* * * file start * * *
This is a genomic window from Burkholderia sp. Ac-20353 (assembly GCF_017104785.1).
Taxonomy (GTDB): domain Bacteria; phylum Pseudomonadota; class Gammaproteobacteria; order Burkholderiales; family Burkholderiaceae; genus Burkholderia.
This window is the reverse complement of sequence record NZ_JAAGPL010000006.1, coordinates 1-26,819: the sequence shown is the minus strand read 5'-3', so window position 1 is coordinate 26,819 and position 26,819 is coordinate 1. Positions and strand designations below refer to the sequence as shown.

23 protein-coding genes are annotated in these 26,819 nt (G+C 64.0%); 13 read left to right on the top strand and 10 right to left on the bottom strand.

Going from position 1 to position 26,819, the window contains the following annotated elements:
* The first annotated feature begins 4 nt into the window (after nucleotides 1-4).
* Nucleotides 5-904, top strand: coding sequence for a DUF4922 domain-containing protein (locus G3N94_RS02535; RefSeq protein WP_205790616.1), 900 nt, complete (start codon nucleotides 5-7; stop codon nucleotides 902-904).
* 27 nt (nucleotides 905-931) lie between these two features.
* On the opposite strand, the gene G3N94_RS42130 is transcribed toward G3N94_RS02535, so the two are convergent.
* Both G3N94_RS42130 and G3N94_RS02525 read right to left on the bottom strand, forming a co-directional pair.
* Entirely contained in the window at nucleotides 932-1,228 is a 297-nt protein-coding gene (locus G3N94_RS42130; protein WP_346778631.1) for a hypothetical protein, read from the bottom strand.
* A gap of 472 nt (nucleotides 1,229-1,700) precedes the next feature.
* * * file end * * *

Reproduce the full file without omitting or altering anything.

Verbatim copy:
This is a genomic window from Burkholderia sp. Ac-20353 (assembly GCF_017104785.1).
Taxonomy (GTDB): domain Bacteria; phylum Pseudomonadota; class Gammaproteobacteria; order Burkholderiales; family Burkholderiaceae; genus Burkholderia.
This window is the reverse complement of sequence record NZ_JAAGPL010000006.1, coordinates 1-26,819: the sequence shown is the minus strand read 5'-3', so window position 1 is coordinate 26,819 and position 26,819 is coordinate 1. Positions and strand designations below refer to the sequence as shown.

23 protein-coding genes are annotated in these 26,819 nt (G+C 64.0%); 13 read left to right on the top strand and 10 right to left on the bottom strand.

Going from position 1 to position 26,819, the window contains the following annotated elements:
* The first annotated feature begins 4 nt into the window (after nucleotides 1-4).
* Nucleotides 5-904, top strand: coding sequence for a DUF4922 domain-containing protein (locus G3N94_RS02535; RefSeq protein WP_205790616.1), 900 nt, complete (start codon nucleotides 5-7; stop codon nucleotides 902-904).
* 27 nt (nucleotides 905-931) lie between these two features.
* On the opposite strand, the gene G3N94_RS42130 is transcribed toward G3N94_RS02535, so the two are convergent.
* Both G3N94_RS42130 and G3N94_RS02525 read right to left on the bottom strand, forming a co-directional pair.
* Entirely contained in the window at nucleotides 932-1,228 is a 297-nt protein-coding gene (locus G3N94_RS42130; protein WP_346778631.1) for a hypothetical protein, read from the bottom strand.
* A gap of 472 nt (nucleotides 1,229-1,700) precedes the next feature.